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Every Friday, I post a small insight into running Curio City and/or Blue Hills Editorial Services. My most recent posts are directly below. You can also start with the first post, or use the subject labels to the right to home in on particular topics. Feel free to comment on anything that interests you.
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Friday, March 01, 2013

February Numbers

Between January’s payroll tax increase (or reversion to the norm) and February’s increasingly hysterical headlines about Congress’s latest efforts to tank the economy, it’s no surprise that this month’s numbers suck. With less money in your pocket and a self-inflicted recession on the horizon, you’d have to be insane or rich to buy anything you don’t need.

And, of course, I only sell things you don’t need.


Total income: -36.8%
Total COGS: -41.0%
Payroll: -44.3%
Marketing: -42%
Net Income (Profit): +69.9% (+$921)

Year to Date:

Total income: -25.0%
Total COGS: -34.7%
Payroll: -18.5%
Marketing: -31.5%
Net Income (Profit): +62.6% (+$1,189)

The bottom line looks swell because I have not yet paid my corporate registration ($456), my annual report fee ($109), my tax preparation fee, or my developer’s fee for last week’s version upgrade. Those expenses will wipe out my profit in March.

Thank the gods I stashed away money for everything but the software upgrade. 

Assuming Congress remains deadlocked on the sequester, March sales could worsen dramatically as the spending cuts start to bite, the stock market tanks, and furloughs and layoffs begin – at least, that’s the Obama administration line. Or nothing at all might happen if Americans have stopped paying attention to Washington’s crisis-of-the-month. It’s always some damned thing and us little people can’t do anything about it anyway, so who cares?

Guess we’ll find out a month from now. Either we’ll be circling the drain again or we won’t.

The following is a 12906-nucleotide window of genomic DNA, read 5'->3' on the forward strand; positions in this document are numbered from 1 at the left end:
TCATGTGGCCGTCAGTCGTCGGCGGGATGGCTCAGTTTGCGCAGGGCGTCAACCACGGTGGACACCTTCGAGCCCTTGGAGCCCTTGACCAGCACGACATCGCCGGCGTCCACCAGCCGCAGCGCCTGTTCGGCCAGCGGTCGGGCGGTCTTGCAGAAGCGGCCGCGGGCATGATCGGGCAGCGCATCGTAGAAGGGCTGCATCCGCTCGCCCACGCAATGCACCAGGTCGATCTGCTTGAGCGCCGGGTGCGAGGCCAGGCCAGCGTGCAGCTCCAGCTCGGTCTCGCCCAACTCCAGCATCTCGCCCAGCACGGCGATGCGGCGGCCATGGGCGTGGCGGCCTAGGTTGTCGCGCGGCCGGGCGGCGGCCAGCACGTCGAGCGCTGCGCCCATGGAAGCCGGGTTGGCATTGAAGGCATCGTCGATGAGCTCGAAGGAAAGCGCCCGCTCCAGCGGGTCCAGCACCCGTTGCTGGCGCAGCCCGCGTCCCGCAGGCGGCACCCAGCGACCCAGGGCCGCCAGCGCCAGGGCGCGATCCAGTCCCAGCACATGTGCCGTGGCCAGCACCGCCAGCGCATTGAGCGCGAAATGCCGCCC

On Google’s advice I converted a couple of my ad campaigns to their new “enhanced” mode, which is supposed to let me adjust my bids for clicks on mobile devices. People shopping with smartphones seldom buy anything, they misread product descriptions, and they generate a lot of cryptic emails and (worst of all) phone calls. Those who do place orders usually fail to choose product options and then don’t answer my emails. Even though smartphones are a small and low-quality market segment, I don’t want to block them entirely, so reducing my bids is a good option -- and even better if I can shave a few bucks off my advertising costs.

When I tried to cut mobile bids by 50% in my main campaign the interface cryptically told me “Not available with this bid type.” Bidding is really complicated with at least half a dozen different options (focus on clicks, focus on conversions, target maximum cost per conversion, target average cost per conversion, and on and on). I never did manage to find the bid type that would let me reduce mobile, and I think I screwed up my results while trying. Yesterday I had triple the usual click traffic for the same daily spend, which would be great if anybody had bought anything.

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